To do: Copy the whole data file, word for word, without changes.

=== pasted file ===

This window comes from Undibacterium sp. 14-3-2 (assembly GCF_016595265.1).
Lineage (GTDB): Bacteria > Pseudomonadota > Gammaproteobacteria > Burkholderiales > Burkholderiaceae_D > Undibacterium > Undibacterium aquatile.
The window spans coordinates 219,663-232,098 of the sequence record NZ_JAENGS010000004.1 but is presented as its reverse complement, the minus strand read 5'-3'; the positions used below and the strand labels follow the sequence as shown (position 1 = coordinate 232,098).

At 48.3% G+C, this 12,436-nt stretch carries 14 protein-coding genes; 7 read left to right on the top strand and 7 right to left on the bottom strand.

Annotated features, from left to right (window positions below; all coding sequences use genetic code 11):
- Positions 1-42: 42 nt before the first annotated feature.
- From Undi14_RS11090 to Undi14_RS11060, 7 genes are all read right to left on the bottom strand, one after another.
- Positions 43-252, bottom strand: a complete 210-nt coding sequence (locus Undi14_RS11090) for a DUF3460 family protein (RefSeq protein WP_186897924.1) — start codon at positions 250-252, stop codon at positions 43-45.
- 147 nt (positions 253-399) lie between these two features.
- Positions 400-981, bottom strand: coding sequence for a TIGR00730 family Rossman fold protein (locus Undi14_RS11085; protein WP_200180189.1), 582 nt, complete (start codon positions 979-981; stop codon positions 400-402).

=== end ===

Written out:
This window comes from Undibacterium sp. 14-3-2 (assembly GCF_016595265.1).
Lineage (GTDB): Bacteria > Pseudomonadota > Gammaproteobacteria > Burkholderiales > Burkholderiaceae_D > Undibacterium > Undibacterium aquatile.
The window spans coordinates 219,663-232,098 of the sequence record NZ_JAENGS010000004.1 but is presented as its reverse complement, the minus strand read 5'-3'; the positions used below and the strand labels follow the sequence as shown (position 1 = coordinate 232,098).

At 48.3% G+C, this 12,436-nt stretch carries 14 protein-coding genes; 7 read left to right on the top strand and 7 right to left on the bottom strand.

Annotated features, from left to right (window positions below; all coding sequences use genetic code 11):
- Positions 1-42: 42 nt before the first annotated feature.
- From Undi14_RS11090 to Undi14_RS11060, 7 genes are all read right to left on the bottom strand, one after another.
- Positions 43-252, bottom strand: a complete 210-nt coding sequence (locus Undi14_RS11090) for a DUF3460 family protein (RefSeq protein WP_186897924.1) — start codon at positions 250-252, stop codon at positions 43-45.
- 147 nt (positions 253-399) lie between these two features.
- Positions 400-981, bottom strand: coding sequence for a TIGR00730 family Rossman fold protein (locus Undi14_RS11085; protein WP_200180189.1), 582 nt, complete (start codon positions 979-981; stop codon positions 400-402).